DVD: Magic Mike | Film reviews, news & interviews
DVD: Magic Mike
Soderbergh keeps things raunchy but real as a stripper attempts to hang up his thong
In Magic Mike the Oscar-winning director Steven Soderbergh turns his camera on the “cock-rocking kings of Tampa”, and the result is one of the most eye-wateringly entertaining and surprisingly stylish movies of the year. With more thrust than a jumbo jet and more packages than the Royal Mail will handle this Christmas, thank God they didn’t release it in 3D.
Channing Tatum plays Magic Mike, one of the dancers at the Xquisite Strip Club in Tampa, Florida. His colleagues include the extraordinarily monikered Big Dick Richie (True Blood’s man mountain Joe Manganiello), with the club owned and run by the literally slippery Dallas (Matthew McConaughey). Though life is one long party Mike wants out; he works several other jobs, is saving like crazy and dreams of starting his own furniture business. As he plans his exit Mike takes fledgling clothes-shedder Adam (Alex Pettyfer) under his wing and manages to both irritate and excite Adam’s sensible sister Brooke (Cody Horn).
Made independently for a modest $7million, the film evolved from a conversation between Soderbergh and Tatum on the set of Haywire, where they discussed the latter’s stint as a stripper. True to his roots, Tatum displays gobsmacking rhythm (he was also the star of dance flick Step Up) and moreover he radiates laidback likability. Moves-wise, Tatum is providing the smoke and mirrors for a slightly rag-tag bunch o’ hunks, though McConaughey mesmerises with his aggressive sexuality; once again he’s terrific value as a dirt-bag.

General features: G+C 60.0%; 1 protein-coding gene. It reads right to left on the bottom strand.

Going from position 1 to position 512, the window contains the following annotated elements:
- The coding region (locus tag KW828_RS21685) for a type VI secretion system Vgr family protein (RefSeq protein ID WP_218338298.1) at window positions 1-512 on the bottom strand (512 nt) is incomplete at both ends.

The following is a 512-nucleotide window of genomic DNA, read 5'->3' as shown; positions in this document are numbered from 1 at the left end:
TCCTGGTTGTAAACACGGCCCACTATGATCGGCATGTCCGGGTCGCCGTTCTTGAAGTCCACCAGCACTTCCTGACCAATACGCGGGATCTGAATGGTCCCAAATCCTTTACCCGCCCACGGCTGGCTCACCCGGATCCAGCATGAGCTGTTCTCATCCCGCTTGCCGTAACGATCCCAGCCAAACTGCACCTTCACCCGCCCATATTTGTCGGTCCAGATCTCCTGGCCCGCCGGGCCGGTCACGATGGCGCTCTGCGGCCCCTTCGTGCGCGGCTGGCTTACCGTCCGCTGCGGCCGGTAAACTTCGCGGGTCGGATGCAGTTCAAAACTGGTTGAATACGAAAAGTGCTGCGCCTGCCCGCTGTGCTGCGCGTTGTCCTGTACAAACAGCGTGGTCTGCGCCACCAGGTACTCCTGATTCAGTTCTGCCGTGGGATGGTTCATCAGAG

Magic Mike is virtually worth four stars for its fun factor alone, but the sometimes dreadful, sometimes magnificent Soderbergh goes all out to earn them proper. The story might be slim and predictable but Soderbergh directs with humour and skilfully balances sensitivity with hedonistic swagger. Magic Mike is also gorgeous to look at for perfectly innocent reasons, with a warm, softly sun-kissed aesthetic. And yes, for those in it for the gawping, it’s never long before a beef-cake begins twanging his smalls.
Amongst the extras is the cheeky “Dance Play Mode” which allows the prurient to skip to the action. And in “Backstage on Magic Mike” actress Olivia Munn gleefully reveals how McConaughey was left starkers when excitable extras ripped off his thong.
Subscribe to theartsdesk.com
Thank you for continuing to read our work on theartsdesk.com. For unlimited access to every article in its entirety, including our archive of more than 10,000 pieces, we're asking for £2.95 per month or £25 per year. We feel it's a very good deal, and hope you do too.
To take an annual subscription now simply click here.
And if you're looking for that extra gift for a friend or family member, why not treat them to a theartsdesk.com gift subscription?
Florence Foster Jenkins's biographer tells the true story of her common-law husband, played by Hugh Grant in Stephen Frears's new film
Terrence Malick's first movie shot in LA is a star-studded disappointment
theartsdesk recommends the half-dozen top movies out now
Torrents of blood in the Wyoming snow
Dead man walking: Hungarian exploration of the closed universe of Auschwitz-Birkenau
Dustin Hoffman dresses as a woman to become a better man in a lovingly crafted screwball comedy
Gentle comedy about elderly bank-robbers ends up reconfirming the very cliches it sets out to challenge
After 'Dallas Buyers Club' and 'Wild', Jean-Marc Vallée rebuilds another life, with Jake Gyllenhaal
Rousing romp from the Marvel universe is funny, sad, satirical and spectacular
Sub-texts galore in grade-A Ealing melodrama
Death-defying aerial stunts with a twist of Hawksian romance
Don Cheadle puts heart and soul into his portrayal of the man who transformed jazz